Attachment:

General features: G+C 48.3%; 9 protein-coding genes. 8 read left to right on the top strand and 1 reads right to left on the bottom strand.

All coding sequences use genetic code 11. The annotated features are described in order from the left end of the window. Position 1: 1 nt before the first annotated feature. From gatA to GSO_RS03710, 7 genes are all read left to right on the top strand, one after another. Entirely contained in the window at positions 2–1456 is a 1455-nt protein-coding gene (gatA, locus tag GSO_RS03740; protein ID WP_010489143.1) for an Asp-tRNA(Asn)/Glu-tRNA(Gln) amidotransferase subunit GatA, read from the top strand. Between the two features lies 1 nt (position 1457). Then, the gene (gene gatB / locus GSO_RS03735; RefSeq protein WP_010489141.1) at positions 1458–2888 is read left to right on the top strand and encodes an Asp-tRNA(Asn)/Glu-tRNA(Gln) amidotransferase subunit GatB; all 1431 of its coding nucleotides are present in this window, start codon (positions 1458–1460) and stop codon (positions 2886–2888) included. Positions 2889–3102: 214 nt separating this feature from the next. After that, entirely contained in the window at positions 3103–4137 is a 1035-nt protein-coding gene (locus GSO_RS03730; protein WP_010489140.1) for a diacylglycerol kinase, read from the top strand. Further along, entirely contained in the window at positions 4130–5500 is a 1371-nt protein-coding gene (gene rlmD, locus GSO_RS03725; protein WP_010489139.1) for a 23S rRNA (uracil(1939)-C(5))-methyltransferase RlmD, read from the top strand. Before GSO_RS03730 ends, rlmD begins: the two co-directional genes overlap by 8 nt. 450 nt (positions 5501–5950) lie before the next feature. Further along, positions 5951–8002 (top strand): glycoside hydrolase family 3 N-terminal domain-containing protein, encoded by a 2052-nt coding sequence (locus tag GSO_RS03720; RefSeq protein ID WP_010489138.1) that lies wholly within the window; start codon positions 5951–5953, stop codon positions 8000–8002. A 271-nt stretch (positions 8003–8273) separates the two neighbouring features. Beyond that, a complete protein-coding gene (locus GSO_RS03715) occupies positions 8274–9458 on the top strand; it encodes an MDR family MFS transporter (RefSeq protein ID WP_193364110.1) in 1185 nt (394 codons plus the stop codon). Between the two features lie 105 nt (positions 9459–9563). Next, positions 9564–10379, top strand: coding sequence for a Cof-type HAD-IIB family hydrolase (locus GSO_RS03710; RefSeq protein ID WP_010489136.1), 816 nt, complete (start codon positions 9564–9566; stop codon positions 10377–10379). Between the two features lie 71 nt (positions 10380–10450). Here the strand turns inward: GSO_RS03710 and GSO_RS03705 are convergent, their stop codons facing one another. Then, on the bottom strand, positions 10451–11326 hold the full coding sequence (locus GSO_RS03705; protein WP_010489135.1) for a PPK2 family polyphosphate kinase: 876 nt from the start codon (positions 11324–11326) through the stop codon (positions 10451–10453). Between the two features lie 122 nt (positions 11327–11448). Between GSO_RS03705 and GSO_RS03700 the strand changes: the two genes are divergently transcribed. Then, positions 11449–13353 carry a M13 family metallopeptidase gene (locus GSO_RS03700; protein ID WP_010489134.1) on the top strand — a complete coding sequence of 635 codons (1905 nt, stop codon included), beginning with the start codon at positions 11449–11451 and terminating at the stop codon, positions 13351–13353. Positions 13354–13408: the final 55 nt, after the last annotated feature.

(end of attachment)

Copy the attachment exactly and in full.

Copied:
General features: G+C 48.3%; 9 protein-coding genes. 8 read left to right on the top strand and 1 reads right to left on the bottom strand.

All coding sequences use genetic code 11. The annotated features are described in order from the left end of the window. Position 1: 1 nt before the first annotated feature. From gatA to GSO_RS03710, 7 genes are all read left to right on the top strand, one after another. Entirely contained in the window at positions 2–1456 is a 1455-nt protein-coding gene (gatA, locus tag GSO_RS03740; protein ID WP_010489143.1) for an Asp-tRNA(Asn)/Glu-tRNA(Gln) amidotransferase subunit GatA, read from the top strand. Between the two features lies 1 nt (position 1457). Then, the gene (gene gatB / locus GSO_RS03735; RefSeq protein WP_010489141.1) at positions 1458–2888 is read left to right on the top strand and encodes an Asp-tRNA(Asn)/Glu-tRNA(Gln) amidotransferase subunit GatB; all 1431 of its coding nucleotides are present in this window, start codon (positions 1458–1460) and stop codon (positions 2886–2888) included. Positions 2889–3102: 214 nt separating this feature from the next. After that, entirely contained in the window at positions 3103–4137 is a 1035-nt protein-coding gene (locus GSO_RS03730; protein WP_010489140.1) for a diacylglycerol kinase, read from the top strand. Further along, entirely contained in the window at positions 4130–5500 is a 1371-nt protein-coding gene (gene rlmD, locus GSO_RS03725; protein WP_010489139.1) for a 23S rRNA (uracil(1939)-C(5))-methyltransferase RlmD, read from the top strand. Before GSO_RS03730 ends, rlmD begins: the two co-directional genes overlap by 8 nt. 450 nt (positions 5501–5950) lie before the next feature. Further along, positions 5951–8002 (top strand): glycoside hydrolase family 3 N-terminal domain-containing protein, encoded by a 2052-nt coding sequence (locus tag GSO_RS03720; RefSeq protein ID WP_010489138.1) that lies wholly within the window; start codon positions 5951–5953, stop codon positions 8000–8002. A 271-nt stretch (positions 8003–8273) separates the two neighbouring features. Beyond that, a complete protein-coding gene (locus GSO_RS03715) occupies positions 8274–9458 on the top strand; it encodes an MDR family MFS transporter (RefSeq protein ID WP_193364110.1) in 1185 nt (394 codons plus the stop codon). Between the two features lie 105 nt (positions 9459–9563). Next, positions 9564–10379, top strand: coding sequence for a Cof-type HAD-IIB family hydrolase (locus GSO_RS03710; RefSeq protein ID WP_010489136.1), 816 nt, complete (start codon positions 9564–9566; stop codon positions 10377–10379). Between the two features lie 71 nt (positions 10380–10450). Here the strand turns inward: GSO_RS03710 and GSO_RS03705 are convergent, their stop codons facing one another. Then, on the bottom strand, positions 10451–11326 hold the full coding sequence (locus GSO_RS03705; protein WP_010489135.1) for a PPK2 family polyphosphate kinase: 876 nt from the start codon (positions 11324–11326) through the stop codon (positions 10451–10453). Between the two features lie 122 nt (positions 11327–11448). Between GSO_RS03705 and GSO_RS03700 the strand changes: the two genes are divergently transcribed. Then, positions 11449–13353 carry a M13 family metallopeptidase gene (locus GSO_RS03700; protein ID WP_010489134.1) on the top strand — a complete coding sequence of 635 codons (1905 nt, stop codon included), beginning with the start codon at positions 11449–11451 and terminating at the stop codon, positions 13351–13353. Positions 13354–13408: the final 55 nt, after the last annotated feature.